Course Detail

Consensus and Economics (33916)

Course Description by Faculty

  • Leshno, Jacob
  • Content
    Distributed systems allow a collection of many computers to act as one system. Doing so requires consensus between the different computers within the system. The design needs to address fundamental underlying challenges: communication, coordination, synchronization, and uncertainty.

    A rich literature in computer science addresses this problem from both theoretical and practical perspectives. These algorithms allow simultaneous editing of a Google Doc by different users, streaming of Netflix movies from multiple datacenters, and the reliability of the Bitcoin ledger of payments.

    The goal of this class is to provide students with an introduction and an overview of the theory behind consensus protocols, and provide connections between this theoretical literature and game theory. The class will cover different modeling approaches, impossibility results that uncover the importance of the modeling assumptions, and practical and simple algorithms.

    We will cover classic results in the literature, as well as more recent developments related to decentralized systems and cryptocurrencies (for example, the proof-of-work protocol that underlies Bitcoin). Recent developments raise questions about the feasibility of consensus among independent selfish entities. Answering these questions requires a combination of tools from both economics and computer science. Students in the class will acquire the tools to explore this novel field.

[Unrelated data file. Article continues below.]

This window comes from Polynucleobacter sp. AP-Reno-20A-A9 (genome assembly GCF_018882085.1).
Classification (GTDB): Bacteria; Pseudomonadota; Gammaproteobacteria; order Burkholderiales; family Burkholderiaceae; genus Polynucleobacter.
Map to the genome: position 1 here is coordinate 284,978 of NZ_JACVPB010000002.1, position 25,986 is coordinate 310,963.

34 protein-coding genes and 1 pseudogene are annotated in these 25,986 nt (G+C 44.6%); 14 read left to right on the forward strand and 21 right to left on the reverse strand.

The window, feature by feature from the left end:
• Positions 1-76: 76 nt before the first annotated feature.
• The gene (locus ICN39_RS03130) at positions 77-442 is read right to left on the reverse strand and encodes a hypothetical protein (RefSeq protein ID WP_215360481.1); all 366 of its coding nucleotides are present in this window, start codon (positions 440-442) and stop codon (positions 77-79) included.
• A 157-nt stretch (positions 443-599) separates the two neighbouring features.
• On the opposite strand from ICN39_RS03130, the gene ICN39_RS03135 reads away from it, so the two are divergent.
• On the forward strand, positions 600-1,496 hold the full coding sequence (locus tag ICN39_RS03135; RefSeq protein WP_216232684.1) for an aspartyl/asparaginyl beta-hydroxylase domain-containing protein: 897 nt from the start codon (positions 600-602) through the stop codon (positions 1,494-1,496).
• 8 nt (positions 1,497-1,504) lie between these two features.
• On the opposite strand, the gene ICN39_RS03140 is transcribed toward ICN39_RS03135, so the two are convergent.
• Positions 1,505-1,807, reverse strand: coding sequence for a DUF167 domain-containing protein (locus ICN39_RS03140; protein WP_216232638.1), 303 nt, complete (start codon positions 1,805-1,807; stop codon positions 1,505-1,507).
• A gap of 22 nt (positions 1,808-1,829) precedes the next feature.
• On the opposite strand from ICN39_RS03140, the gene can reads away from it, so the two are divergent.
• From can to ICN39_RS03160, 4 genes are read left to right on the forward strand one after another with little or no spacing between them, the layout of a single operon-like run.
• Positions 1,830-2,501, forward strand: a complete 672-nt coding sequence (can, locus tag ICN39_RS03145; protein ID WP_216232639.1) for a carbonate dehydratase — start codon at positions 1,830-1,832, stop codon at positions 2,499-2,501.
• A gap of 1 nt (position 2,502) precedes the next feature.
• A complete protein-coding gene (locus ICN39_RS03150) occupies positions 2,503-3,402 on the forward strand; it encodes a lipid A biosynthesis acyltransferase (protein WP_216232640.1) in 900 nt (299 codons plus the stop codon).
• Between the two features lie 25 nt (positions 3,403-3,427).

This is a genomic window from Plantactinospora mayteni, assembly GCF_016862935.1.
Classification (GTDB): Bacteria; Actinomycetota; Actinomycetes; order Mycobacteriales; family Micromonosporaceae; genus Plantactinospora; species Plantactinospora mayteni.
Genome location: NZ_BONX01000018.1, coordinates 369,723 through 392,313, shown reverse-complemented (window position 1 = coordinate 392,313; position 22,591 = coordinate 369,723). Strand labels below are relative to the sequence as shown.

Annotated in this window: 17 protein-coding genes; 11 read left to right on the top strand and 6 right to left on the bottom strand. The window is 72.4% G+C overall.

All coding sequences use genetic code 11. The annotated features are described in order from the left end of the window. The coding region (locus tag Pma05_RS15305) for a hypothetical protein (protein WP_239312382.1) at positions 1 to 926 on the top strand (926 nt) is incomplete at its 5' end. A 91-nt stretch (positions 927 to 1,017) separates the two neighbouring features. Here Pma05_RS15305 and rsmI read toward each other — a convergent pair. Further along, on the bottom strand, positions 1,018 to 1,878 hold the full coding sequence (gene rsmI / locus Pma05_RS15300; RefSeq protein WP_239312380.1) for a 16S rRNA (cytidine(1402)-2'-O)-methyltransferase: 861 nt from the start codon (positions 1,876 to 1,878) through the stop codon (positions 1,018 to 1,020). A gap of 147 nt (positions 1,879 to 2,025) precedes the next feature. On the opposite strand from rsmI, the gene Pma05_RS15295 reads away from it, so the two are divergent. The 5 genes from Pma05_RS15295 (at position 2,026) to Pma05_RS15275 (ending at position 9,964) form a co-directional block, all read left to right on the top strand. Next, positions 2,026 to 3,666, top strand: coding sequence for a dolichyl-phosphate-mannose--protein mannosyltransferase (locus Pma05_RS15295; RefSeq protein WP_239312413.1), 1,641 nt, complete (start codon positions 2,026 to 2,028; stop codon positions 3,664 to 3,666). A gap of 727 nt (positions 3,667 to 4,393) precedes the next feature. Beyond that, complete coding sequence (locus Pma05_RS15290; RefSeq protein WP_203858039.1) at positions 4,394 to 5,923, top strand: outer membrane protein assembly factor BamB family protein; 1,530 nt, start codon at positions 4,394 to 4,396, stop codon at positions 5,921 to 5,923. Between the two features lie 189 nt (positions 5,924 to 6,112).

The class is open to all students. It is aimed at advanced students who are exploring research topics, and are interested in theoretical modeling. Background in computer science or economics is not necessary, but students are expected to have sufficient mathematical maturity.
  • Prerequisites
    Basic grad-level micro, game theory, and comfort with mathematical proofs expected. Advanced students from computer science and other related disciplines are welcome.
  • Materials
    Class notes and research articles.
  • Syllabus
  • Winter 2021Section: 33916-50W 9:00AM-12:00PMLocation: TBDRemote-Only
Description and/or course criteria last updated: January 13 2021